A quick review of the leadership research literature suggests that teacher quality is often intrinsic within the individual rather than the result of a collective action, and typically references to school leadership equate it with the principalship. A singular view of leadership, as in the administrative authority of a principal, remains constant in many districts across the country. Some credit this to the fact that schools as organizations have remained virtually unchanged for the last hundred years and equate leadership with authority and position (Harris & Muijs, 2003).
However, in an effort to adapt to emerging trends in school improvement and accountability, teachers at all levels are assuming greater roles of responsibility and leadership in this process of change (Harris & Muijs, 2003). Teacher leadership has quickly become widely recognized as a critical factor in meeting recent federal and state educational mandates, such as No Child Left Behind (McCay et al, 2001). Roland Barth (2001), a strong supporter of teacher leadership in schools, notes that there are at least ten areas, all of them having an impact on teacher-student relationships, in which teacher leadership is essential to the health of a school: choosing textbooks and instructional materials; shaping curriculum; setting standards for student behavior; deciding whether students are tracked into special classes; designing staff development and in-service programs; setting promotion and retention policies; deciding on school budgets; evaluating teacher performance; selecting new teachers; and selecting new administrators.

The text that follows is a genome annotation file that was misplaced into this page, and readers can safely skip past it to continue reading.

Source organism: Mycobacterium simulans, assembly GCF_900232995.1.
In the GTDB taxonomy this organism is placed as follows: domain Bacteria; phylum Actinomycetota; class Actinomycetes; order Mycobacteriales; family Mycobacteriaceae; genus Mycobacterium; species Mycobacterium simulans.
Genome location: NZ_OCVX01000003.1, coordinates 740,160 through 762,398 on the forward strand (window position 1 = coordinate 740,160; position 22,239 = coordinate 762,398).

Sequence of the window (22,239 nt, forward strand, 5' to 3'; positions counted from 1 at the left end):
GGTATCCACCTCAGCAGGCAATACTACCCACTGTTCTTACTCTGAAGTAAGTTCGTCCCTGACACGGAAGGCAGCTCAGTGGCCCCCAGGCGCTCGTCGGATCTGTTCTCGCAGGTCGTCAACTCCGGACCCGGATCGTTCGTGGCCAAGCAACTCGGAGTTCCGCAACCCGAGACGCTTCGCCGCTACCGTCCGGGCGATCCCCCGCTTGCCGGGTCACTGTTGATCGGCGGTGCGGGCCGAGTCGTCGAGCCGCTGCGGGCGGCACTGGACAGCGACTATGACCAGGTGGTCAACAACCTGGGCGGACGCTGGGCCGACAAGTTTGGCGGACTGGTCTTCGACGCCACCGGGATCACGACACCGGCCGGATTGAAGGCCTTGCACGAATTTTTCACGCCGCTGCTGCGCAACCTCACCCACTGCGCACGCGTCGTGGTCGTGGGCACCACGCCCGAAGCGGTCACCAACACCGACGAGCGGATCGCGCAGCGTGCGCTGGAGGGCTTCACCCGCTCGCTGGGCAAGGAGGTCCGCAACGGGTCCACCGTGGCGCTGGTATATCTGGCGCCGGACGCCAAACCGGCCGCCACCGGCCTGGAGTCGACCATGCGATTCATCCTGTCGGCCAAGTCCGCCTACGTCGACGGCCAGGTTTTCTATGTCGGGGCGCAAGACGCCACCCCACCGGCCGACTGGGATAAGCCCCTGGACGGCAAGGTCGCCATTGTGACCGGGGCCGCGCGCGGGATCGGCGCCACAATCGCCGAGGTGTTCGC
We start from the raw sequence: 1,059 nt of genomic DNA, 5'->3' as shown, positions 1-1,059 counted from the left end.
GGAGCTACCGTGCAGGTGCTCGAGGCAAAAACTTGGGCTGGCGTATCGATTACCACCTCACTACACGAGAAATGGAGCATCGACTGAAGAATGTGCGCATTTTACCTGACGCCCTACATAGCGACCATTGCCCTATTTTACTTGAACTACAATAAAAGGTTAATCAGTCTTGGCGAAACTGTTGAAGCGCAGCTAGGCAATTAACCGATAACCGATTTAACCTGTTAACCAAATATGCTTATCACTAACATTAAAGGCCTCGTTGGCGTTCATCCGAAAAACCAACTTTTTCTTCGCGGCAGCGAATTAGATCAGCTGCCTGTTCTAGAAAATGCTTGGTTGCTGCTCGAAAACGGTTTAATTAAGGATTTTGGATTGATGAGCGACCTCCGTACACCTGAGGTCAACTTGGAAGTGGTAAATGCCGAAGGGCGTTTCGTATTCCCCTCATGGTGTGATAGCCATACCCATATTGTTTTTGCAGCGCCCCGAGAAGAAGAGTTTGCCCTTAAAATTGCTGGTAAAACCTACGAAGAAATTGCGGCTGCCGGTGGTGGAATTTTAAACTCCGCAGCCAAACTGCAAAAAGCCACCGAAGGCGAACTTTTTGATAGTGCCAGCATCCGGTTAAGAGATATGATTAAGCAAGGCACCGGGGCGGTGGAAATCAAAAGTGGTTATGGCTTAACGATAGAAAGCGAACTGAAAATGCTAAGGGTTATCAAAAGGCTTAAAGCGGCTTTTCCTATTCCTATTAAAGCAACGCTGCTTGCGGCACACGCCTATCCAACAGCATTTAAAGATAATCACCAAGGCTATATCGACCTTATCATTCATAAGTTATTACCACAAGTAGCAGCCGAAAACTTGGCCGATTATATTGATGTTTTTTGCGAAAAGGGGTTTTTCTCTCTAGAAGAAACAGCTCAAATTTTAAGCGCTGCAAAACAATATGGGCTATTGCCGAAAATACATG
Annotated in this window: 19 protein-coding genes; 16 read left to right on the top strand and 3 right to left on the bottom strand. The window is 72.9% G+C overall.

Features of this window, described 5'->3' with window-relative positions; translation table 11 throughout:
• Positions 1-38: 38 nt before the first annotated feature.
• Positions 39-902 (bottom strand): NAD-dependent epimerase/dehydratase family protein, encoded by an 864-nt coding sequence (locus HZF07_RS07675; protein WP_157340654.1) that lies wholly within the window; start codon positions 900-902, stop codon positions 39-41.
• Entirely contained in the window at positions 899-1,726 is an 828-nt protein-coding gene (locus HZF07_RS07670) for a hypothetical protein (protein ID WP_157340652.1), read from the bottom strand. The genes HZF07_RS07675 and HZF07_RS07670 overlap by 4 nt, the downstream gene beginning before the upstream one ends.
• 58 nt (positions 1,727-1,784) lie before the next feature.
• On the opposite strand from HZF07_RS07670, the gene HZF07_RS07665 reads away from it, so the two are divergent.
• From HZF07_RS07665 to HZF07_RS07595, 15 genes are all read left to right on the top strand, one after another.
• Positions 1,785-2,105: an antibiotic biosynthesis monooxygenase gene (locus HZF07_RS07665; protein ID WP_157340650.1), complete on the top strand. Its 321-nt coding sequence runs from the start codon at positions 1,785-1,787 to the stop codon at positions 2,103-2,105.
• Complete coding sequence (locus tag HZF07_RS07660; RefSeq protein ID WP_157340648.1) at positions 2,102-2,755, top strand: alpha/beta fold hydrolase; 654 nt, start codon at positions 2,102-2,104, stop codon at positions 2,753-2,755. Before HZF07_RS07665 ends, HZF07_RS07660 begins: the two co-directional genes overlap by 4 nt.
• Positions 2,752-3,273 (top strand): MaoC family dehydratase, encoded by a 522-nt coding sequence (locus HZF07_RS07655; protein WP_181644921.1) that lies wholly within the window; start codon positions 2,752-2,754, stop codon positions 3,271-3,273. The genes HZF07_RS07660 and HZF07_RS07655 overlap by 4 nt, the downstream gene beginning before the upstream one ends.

In light of No Child Left Behind, the current need for shared leadership has created many unanswered questions about how teacher leadership is defined, developed, and what purposes it should serve. Simply looking at the varied definitions of teacher leadership in current literature demonstrates the vast differences in perceptions about school leadership and how those roles should be filled. For example, Wasley (1991, p. 64) defines teacher leadership as "the ability to encourage colleagues to change, to do things they wouldn't ordinarily consider without the influence of the leader ". Similarly, Katzenmeyer & Moller (2001, p. 5) define teachers as leaders as: “teachers who are leaders within and beyond the classroom, identify with and contribute to a community of teacher learners and leaders, and influence others toward improved educational practice.” Lieberman (1992) claims that “teacher leadership roles are proliferating in greater variety than many thought possible” (p.161). Teacher leadership roles may be informal or formal and are as varied in nature as differing school contexts (Katzenmeyer & Moller, 2001).